Day cleaning, or cleaning during first shift, is touted as a sensible way to save on energy costs. These savings are often too lucrative to pass up, causing many facilities to consider the switch to cleaning during daytime hours.

Day cleaning is quite popular in Europe, where more buildings are cleaned during the day than at night. For various reasons, however, the practice has not seen similar prevalence here in the United States. While day cleaning isn’t exactly non-existent, cleaning organizations are expected to embrace the practice more eagerly in the future.

In fact, industry consultants predict that within 10 years, day cleaning will be more common than traditional nighttime cleaning.

The biggest reason to clean during daylight hours, rather than in the evenings, is the energy savings from no longer needing to illuminate and heat or cool the space being cleaned. Consultants report that day cleaning can save buildings between 4 and 8 percent on energy costs, a year.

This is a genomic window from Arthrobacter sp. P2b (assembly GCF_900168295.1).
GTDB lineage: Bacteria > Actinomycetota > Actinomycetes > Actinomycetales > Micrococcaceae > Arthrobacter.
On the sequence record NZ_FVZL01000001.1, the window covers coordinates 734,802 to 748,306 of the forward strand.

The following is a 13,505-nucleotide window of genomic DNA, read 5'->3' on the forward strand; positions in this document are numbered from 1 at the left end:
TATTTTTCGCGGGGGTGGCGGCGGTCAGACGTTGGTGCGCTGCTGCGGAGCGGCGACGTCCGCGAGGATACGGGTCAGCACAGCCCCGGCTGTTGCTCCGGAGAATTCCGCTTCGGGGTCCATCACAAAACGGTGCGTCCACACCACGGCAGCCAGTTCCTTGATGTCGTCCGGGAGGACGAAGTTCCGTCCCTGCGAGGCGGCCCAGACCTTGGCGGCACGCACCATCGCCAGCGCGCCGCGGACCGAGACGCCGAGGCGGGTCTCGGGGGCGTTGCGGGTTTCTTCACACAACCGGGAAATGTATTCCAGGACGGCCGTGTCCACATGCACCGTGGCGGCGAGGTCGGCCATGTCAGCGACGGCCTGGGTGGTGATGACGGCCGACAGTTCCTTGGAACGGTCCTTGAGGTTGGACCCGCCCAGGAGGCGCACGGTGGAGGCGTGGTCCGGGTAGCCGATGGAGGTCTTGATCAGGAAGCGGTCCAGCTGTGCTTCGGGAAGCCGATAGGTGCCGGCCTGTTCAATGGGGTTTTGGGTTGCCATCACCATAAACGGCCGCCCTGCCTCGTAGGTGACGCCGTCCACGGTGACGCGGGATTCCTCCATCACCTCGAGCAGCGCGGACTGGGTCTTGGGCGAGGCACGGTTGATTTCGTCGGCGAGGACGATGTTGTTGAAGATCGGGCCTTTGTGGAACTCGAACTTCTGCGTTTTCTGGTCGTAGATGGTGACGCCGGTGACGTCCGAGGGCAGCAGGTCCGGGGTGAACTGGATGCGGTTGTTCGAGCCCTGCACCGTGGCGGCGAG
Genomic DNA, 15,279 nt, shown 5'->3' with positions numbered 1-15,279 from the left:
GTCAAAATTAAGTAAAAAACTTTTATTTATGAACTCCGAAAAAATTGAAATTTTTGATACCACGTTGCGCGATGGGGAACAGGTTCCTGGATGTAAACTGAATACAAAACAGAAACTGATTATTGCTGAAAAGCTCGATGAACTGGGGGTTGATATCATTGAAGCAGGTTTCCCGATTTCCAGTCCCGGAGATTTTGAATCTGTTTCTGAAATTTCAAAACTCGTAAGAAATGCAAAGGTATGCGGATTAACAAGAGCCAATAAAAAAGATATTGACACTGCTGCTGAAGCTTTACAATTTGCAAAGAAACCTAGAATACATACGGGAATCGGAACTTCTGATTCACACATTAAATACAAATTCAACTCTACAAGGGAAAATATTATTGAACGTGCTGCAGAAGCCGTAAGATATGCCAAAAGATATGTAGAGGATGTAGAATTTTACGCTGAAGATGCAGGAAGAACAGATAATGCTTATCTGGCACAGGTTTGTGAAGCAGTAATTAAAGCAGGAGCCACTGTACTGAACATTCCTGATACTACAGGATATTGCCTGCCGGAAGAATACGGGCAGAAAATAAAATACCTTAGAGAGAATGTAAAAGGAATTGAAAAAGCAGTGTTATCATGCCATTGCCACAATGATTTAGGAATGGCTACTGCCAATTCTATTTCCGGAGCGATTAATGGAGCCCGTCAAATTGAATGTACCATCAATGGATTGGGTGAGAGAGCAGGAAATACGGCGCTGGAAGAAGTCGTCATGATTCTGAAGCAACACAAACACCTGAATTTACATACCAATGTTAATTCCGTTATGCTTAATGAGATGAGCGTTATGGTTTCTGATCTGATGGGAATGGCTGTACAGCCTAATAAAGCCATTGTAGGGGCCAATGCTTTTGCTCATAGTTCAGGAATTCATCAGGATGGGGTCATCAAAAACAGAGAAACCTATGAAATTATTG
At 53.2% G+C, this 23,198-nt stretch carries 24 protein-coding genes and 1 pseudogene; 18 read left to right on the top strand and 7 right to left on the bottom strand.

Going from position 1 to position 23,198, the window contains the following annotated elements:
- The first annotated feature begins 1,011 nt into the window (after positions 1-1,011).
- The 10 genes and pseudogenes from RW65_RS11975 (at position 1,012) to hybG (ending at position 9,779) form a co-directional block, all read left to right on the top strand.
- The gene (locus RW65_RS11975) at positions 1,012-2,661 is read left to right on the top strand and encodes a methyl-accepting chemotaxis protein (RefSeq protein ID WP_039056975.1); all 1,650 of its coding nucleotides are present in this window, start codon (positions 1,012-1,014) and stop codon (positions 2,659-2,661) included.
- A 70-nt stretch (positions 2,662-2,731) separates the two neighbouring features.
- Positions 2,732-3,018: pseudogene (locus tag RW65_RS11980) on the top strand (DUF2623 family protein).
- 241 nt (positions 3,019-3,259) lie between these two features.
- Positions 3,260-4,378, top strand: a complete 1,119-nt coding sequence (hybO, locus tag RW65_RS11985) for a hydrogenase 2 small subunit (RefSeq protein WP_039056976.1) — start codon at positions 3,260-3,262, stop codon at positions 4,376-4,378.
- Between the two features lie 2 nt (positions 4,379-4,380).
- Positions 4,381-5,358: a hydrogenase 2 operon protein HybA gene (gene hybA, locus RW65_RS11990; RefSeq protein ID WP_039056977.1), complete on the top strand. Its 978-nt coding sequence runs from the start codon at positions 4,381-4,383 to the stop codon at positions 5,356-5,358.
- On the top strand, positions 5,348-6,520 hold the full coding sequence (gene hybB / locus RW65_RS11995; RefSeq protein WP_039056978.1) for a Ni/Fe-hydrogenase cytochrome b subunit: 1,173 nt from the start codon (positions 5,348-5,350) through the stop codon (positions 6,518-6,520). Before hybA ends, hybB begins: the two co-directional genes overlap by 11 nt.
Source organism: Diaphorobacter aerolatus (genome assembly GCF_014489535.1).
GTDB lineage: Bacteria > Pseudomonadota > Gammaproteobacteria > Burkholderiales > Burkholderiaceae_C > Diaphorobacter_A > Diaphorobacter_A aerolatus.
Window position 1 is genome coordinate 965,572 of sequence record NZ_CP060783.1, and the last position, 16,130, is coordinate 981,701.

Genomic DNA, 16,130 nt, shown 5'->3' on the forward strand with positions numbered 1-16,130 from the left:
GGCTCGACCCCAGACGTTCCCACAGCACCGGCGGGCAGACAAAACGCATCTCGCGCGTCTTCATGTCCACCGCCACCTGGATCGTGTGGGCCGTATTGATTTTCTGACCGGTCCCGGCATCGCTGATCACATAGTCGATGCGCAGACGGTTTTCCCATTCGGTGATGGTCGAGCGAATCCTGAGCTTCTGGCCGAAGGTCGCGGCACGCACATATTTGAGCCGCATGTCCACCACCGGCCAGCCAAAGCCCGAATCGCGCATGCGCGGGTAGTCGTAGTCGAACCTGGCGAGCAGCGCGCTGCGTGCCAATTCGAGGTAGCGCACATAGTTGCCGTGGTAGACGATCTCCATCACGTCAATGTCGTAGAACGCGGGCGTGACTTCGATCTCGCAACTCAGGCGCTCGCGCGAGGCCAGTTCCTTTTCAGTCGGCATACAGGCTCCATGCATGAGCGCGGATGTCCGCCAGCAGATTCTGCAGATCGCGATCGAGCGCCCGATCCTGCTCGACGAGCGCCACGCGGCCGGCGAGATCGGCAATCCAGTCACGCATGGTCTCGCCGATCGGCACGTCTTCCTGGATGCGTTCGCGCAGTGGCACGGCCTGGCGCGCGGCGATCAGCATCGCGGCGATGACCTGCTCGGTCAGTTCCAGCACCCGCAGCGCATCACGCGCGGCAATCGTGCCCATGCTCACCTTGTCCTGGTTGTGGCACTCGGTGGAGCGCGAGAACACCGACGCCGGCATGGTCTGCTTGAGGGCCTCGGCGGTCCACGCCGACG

There are also a number of staffing benefits resulting from day cleaning, including:

• Better employee retention and higher amounts of job satisfaction;
• Increased awareness and respect of cleaning staff, who are likely doing their jobs in the presence of building occupants; and
• Improved communication between customers and cleaning staff.

Casinos and hotels have been day cleaning for decades, but the method can be implemented in virtually any facility. The recent push for day cleaning has been largely associated with commercial offices.

Day cleaning is also popular in healthcare, especially in inpatient facilities where patients need to sleep at night without distractions, as well as in schools where janitors often work the day shift.

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